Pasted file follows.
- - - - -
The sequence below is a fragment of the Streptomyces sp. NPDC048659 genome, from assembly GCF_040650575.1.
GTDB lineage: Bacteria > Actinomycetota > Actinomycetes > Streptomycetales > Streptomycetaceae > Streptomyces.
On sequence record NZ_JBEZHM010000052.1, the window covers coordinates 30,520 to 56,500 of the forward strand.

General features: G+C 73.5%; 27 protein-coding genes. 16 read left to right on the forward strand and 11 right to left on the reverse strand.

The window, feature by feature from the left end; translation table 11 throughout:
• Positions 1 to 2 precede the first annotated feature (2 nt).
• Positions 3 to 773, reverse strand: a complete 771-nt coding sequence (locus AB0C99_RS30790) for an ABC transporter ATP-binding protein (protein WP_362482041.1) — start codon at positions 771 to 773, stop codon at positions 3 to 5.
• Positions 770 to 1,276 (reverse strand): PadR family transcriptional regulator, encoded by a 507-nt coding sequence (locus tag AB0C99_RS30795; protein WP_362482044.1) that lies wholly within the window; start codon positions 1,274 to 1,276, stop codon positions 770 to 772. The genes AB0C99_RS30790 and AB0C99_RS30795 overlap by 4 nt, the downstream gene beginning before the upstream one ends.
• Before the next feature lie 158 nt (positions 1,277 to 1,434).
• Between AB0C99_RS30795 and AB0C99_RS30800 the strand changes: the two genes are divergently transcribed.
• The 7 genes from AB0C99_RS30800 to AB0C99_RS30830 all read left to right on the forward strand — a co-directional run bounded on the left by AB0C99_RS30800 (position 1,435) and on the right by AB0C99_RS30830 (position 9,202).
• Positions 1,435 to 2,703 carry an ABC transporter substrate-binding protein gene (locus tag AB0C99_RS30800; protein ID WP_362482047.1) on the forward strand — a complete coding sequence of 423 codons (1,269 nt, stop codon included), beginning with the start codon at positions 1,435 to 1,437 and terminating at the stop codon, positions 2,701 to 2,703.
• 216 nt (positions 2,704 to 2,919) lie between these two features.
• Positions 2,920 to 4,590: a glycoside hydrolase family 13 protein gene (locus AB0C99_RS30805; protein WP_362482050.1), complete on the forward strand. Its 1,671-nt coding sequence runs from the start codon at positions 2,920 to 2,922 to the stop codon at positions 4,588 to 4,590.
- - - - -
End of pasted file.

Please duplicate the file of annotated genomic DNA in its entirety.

The sequence below is a fragment of the Streptomyces sp. NPDC048659 genome, from assembly GCF_040650575.1.
GTDB lineage: Bacteria > Actinomycetota > Actinomycetes > Streptomycetales > Streptomycetaceae > Streptomyces.
On sequence record NZ_JBEZHM010000052.1, the window covers coordinates 30,520 to 56,500 of the forward strand.

General features: G+C 73.5%; 27 protein-coding genes. 16 read left to right on the forward strand and 11 right to left on the reverse strand.

The window, feature by feature from the left end; translation table 11 throughout:
• Positions 1 to 2 precede the first annotated feature (2 nt).
• Positions 3 to 773, reverse strand: a complete 771-nt coding sequence (locus AB0C99_RS30790) for an ABC transporter ATP-binding protein (protein WP_362482041.1) — start codon at positions 771 to 773, stop codon at positions 3 to 5.
• Positions 770 to 1,276 (reverse strand): PadR family transcriptional regulator, encoded by a 507-nt coding sequence (locus tag AB0C99_RS30795; protein WP_362482044.1) that lies wholly within the window; start codon positions 1,274 to 1,276, stop codon positions 770 to 772. The genes AB0C99_RS30790 and AB0C99_RS30795 overlap by 4 nt, the downstream gene beginning before the upstream one ends.
• Before the next feature lie 158 nt (positions 1,277 to 1,434).
• Between AB0C99_RS30795 and AB0C99_RS30800 the strand changes: the two genes are divergently transcribed.
• The 7 genes from AB0C99_RS30800 to AB0C99_RS30830 all read left to right on the forward strand — a co-directional run bounded on the left by AB0C99_RS30800 (position 1,435) and on the right by AB0C99_RS30830 (position 9,202).
• Positions 1,435 to 2,703 carry an ABC transporter substrate-binding protein gene (locus tag AB0C99_RS30800; protein ID WP_362482047.1) on the forward strand — a complete coding sequence of 423 codons (1,269 nt, stop codon included), beginning with the start codon at positions 1,435 to 1,437 and terminating at the stop codon, positions 2,701 to 2,703.
• 216 nt (positions 2,704 to 2,919) lie between these two features.
• Positions 2,920 to 4,590: a glycoside hydrolase family 13 protein gene (locus AB0C99_RS30805; protein WP_362482050.1), complete on the forward strand. Its 1,671-nt coding sequence runs from the start codon at positions 2,920 to 2,922 to the stop codon at positions 4,588 to 4,590.